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Statement by the Foreign Ministers of the Western Powers on the Berlin Conference (February 20, 1954)

At Winston Churchill’s suggestion, the foreign ministers of the four victorious powers of World War II sat down together in Berlin in January and February 1954 to discuss the German question for the first time since 1949. The conference produced no results. The Western powers insisted that holding free elections throughout Germany was the precondition for further steps and emphasized that a reunified Germany should have the right to decide freely on its membership in alliances. The Soviet Union, however, wanted to begin working out the details of a peace treaty with representatives of the FRG and the GDR and rejected the integration of a unified Germany into Western security structures.

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The major problem facing the Berlin Conference was that of Germany. The three Western delegations urged that the reunification of Germany should be achieved through free elections, leading to the creation of an all-German Government with which a peace treaty could be concluded. They put forward a practical plan to this end. Their proposals were not accepted by the Soviet delegation, even as a basis for discussion, and they were forced to the conclusion that the Soviet Government is not now ready to permit free, all-German elections or to abandon its control over Eastern Germany.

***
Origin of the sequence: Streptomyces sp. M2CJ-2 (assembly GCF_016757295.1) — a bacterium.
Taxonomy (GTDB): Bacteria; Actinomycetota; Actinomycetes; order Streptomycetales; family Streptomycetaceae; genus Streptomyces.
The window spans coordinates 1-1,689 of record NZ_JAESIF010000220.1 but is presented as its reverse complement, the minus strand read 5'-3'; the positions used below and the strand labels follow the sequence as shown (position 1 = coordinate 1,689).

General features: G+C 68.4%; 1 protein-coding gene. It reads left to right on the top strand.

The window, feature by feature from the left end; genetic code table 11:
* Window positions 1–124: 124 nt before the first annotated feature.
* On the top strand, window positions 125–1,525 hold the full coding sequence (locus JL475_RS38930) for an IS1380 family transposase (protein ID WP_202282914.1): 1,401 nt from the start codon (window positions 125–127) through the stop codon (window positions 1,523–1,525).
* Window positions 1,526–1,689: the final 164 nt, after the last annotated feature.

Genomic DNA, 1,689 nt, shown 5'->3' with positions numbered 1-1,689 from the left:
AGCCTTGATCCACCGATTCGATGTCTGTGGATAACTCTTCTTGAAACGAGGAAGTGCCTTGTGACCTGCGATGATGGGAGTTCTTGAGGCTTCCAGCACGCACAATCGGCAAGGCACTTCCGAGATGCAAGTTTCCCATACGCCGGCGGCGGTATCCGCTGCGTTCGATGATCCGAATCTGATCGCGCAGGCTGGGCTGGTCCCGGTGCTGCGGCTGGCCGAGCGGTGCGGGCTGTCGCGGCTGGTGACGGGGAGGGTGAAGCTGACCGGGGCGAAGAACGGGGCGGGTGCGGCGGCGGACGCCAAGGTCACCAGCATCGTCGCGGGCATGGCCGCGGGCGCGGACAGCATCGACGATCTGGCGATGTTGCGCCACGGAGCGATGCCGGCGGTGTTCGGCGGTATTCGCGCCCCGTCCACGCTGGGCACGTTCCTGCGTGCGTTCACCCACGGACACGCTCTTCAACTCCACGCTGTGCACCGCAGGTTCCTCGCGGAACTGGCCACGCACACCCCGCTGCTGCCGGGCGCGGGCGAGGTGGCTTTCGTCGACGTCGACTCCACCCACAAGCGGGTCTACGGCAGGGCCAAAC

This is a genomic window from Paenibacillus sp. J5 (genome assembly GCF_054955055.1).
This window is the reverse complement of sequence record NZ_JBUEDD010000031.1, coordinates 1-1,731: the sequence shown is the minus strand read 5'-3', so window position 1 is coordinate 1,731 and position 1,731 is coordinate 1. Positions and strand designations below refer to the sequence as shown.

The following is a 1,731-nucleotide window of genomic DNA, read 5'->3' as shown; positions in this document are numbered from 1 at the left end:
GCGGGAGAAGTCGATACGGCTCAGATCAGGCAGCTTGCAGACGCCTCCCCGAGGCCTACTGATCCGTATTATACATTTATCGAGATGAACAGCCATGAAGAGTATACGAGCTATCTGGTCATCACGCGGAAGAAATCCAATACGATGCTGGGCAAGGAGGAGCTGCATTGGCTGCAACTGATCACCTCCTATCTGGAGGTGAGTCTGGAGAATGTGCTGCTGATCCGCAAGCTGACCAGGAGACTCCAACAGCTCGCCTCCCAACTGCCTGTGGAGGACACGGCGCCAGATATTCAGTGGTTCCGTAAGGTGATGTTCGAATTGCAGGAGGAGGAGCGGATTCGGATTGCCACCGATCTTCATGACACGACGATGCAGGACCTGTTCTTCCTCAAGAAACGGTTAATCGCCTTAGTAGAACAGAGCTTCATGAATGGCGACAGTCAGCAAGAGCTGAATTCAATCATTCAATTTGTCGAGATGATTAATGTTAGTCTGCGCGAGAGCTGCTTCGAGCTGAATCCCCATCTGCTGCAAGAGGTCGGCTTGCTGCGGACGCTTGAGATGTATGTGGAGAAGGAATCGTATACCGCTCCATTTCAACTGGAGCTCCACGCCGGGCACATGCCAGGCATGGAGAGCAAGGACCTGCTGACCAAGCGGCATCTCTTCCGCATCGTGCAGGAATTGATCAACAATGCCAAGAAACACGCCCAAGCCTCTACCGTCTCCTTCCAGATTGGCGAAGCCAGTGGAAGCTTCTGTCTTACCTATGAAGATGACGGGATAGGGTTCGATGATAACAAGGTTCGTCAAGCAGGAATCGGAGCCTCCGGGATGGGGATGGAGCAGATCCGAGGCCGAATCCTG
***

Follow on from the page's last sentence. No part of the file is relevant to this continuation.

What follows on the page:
The three Western Governments will continue their efforts to achieve German reunification in freedom and by peaceful means. In the meantime, they have suggested certain measures which could reduce the effect of the present division of Germany and its consequences for Berlin. They have proposed that the three High Commissioners should study these questions with the Soviet High Commissioner. As regards Berlin, the three Governments reaffirm their abiding interest in the security of the city as expressed in the Tripartite declaration of May 27, 1952. They will do all in their power to improve conditions in Berlin and to promote the economic welfare of the city.

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The three Ministers explained and reaffirmed the purely defensive character of Western security arrangements.

Offers were made to discuss how the undertakings which already protect the Soviet Union against aggression could be reinforced. The Soviet delegation made no response to these offers. Their own proposals would have involved the dissolution of the Western security system, while the military power of the Soviet bloc in Europe remained intact. The three Powers do not intend to be deflected from their efforts to develop the system of defense on which their survival depends.

Source: Statement by the Western Foreign Ministers on the Berlin Conference (February 19, 1954); reprinted in Documents on Germany, 1944-1959: Background Documents on Germany, 1944-1959, and a Chronology of Political Developments affecting Berlin, 1945-1956. Washington, DC: General Printing Office, 1959, pp. 122-23

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